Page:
Category Archives: The Weekly Text

The Weekly Text from Mark’s Text Terminal is where one finds manipulable (because they are in Microsoft Word format) curricular materials for use withs struggling learners.

The Weekly Text, October 16, 2020: A Lesson Plan on the Crime and Puzzlement Case “Blot It Out”

It’s Friday again. I don’t know about you, but I am experiencing time in some very strange ways during this pandemic. Anyway, Hispanic Heritage Month 2020 has come and gone.

So, this week’s text is a lesson plan on the Crime and Puzzlement case “Blot It Out.” I open this lesson with this Cultural Literacy worksheet on the phrase Art for Art’s Sake (incidentally, when you watch movies, new or old, produced at the Metro Goldwyn Mayer (MGM) studio, you’ll see the Latin phrase “Ars Gratia Artis” above the roaring lion’s head as the film begins to roll, well, you can now explain that phrase to students and children). You’ll need this scan of the illustration and questions in order to conduct your investigation. Finally, here is the typescript of the answer key so that you can make allegations and bring your suspect to the bar of justice.

If you find typos in these documents, I would appreciate a notification. And, as always, if you find this material useful in your practice, I would be grateful to hear what you think of it. I seek your peer review.

The Weekly Text, October 2, 2020: Hispanic Heritage Month 2020 Week III–A Reading and Comprehension Worksheet on Teresa of Avila

Ok, for Week III of Hispanic Heritage Month 2020, and for the Weekly Text from Mark’s Text Terminal for October 2, 2020, here is a reading on Teresa of Avila along with its accompanying vocabulary-building and comprehension worksheet.

Teresa was essentially a sixteenth-century Catholic mystic. Her mysticism, unsurprisingly, brought her to the attention of the Inquisition. She founded a religious order; as the reading explains, she was, in the final analysis, an influential figure in Catholic theology. If you want to move beyond the relatively basic comprehension questions on the worksheet, you–and more importantly, your students–can consider some of the concepts present in Teresa’s story: religious law, orthodoxy, mysticism, feminism and women’s role in the Church, among others.

If you find typos in these documents, I would appreciate a notification. And, as always, if you find this material useful in your practice, I would be grateful to hear what you think of it. I seek your peer review.

Book of Answers: Emile Zola and the Dreyfus Affair

“Of what crime was Emile Zola convicted? In 1898-99, he was convicted of libel in France for his letter “J’Accuse.” The open letter to the French president defended Captain Alfred Dreyfus, a Jewish officer accused of treason. After the conviction, Zola fled to exile in England for a year, before returning to France as a hero.”

Excerpted from: Corey, Melinda, and George Ochoa. Literature: The New York Public Library Book of Answers. New York: Simon and Schuster, 1993.

The Weekly Text, September 25, 2020: Hispanic Heritage Month 2020 Week II–A Reading and Comprehension Worksheet on American Imperialism

This week’s Text–and it may seem odd as an offering for National Hispanic Heritage Month–is this reading on American Imperialism and its accompanying vocabulary-building and comprehension worksheet. The United States has violated the sovereignty of Latin American nations repeatedly since the early-nineteenth century. This meddling in the affairs of Latin America arguably began with the theology of Manifest Destiny and the foreign policy of the Monroe Doctrine.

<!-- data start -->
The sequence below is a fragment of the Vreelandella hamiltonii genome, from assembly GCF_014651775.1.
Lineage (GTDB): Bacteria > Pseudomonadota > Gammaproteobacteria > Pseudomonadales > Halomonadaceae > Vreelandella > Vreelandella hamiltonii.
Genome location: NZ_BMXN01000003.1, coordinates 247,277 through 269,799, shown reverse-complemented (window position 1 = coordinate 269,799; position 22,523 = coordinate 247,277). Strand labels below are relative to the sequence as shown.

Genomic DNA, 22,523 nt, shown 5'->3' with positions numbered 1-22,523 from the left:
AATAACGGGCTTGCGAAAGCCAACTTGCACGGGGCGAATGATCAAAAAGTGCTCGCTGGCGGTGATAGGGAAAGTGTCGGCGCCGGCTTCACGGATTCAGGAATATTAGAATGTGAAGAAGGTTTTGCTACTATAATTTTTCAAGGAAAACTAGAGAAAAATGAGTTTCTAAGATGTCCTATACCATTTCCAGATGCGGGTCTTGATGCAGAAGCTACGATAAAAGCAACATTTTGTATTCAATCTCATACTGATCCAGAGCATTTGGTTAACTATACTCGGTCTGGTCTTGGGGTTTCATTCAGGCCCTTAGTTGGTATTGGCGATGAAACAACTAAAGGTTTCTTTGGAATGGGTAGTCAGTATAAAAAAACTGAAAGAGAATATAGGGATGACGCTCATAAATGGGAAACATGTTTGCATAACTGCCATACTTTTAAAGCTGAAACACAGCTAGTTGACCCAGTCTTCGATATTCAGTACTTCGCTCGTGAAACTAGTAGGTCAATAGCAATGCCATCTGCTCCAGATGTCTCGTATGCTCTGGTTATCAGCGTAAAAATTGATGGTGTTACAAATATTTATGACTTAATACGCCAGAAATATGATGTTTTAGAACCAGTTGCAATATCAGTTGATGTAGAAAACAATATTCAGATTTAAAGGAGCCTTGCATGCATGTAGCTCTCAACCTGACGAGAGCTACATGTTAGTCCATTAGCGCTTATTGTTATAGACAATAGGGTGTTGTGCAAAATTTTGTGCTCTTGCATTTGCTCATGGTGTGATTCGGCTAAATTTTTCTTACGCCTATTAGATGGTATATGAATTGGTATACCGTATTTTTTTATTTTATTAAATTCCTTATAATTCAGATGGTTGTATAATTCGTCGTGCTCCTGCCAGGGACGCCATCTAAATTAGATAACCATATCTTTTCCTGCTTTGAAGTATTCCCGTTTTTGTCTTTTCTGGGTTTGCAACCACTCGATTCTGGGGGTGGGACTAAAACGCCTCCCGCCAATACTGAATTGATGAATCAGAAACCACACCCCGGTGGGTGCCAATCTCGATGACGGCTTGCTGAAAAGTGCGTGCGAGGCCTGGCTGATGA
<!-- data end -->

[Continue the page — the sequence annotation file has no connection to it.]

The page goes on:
Even the easygoing researcher will locate dozens of examples of United States involvement in Latin America. Three are most salient for the purposes of this blog post, mostly for their egregiousness: the 1954 coup in Guatemala that overthrew the democratically elected Jacobo Arbenz; ten years later, the 1964 Brazilian coup that toppled the leftist government of Joao Goulart; and, in my own historical memory, the 1973 coup against the democratically elected President of Chile, Salvador Allende. The latter, incidentally, has been extensively documented, with Henry Kissinger’s role in the Chilean coup examined by, among others, the late Christopher Hitchens and, most comprehensively, by the National Security Archive.

Finally, I’ve always found it useful to turn to one of American history’s most famous quotes, from General Smedley D. Butler, on American imperialism:

“I spent 33 years and four months in active military service and during that period I spent most of my time as a high class muscle man for Big Business, for Wall Street and the bankers. In short, I was a racketeer, a gangster for capitalism. I helped make Mexico and especially Tampico safe for American oil interests in 1914. I helped make Haiti and Cuba a decent place for the National City Bank boys to collect revenues in. I helped in the raping of half a dozen Central American republics for the benefit of Wall Street. I helped purify Nicaragua for the International Banking House of Brown Brothers in 1902-1912. I brought light to the Dominican Republic for the American sugar interests in 1916. I helped make Honduras right for the American fruit companies in 1903. In China in 1927 I helped see to it that Standard Oil went on its way unmolested. Looking back on it, I might have given Al Capone a few hints. The best he could do was to operate his racket in three districts. I operated on three continents.”

(Smedley D. Butler, War is a Racket: The Antiwar Classic by America’s Most Decorated Soldier (Port Townshend, Washington: Feral House, 2003.)

Enough said.

If you find typos in these documents, I would appreciate a notification. And, as always, if you find this material useful in your practice, I would be grateful to hear what you think of it. I seek your peer review.

The Weekly Text, September 11, 2020: The Crime and Puzzlement Case “Piggy Bank”

Because they’ve been a popular item on this site, I’ve engaged in idle speculation about the social and educational characteristics of the users of the many Crime and Puzzlement lessons I’ve posted here. I must assume these are particularly useful for homebound, younger kids and their parents.

In any case, here is another, a lesson plan on the Crime and Puzzlement case “Piggy Bank.”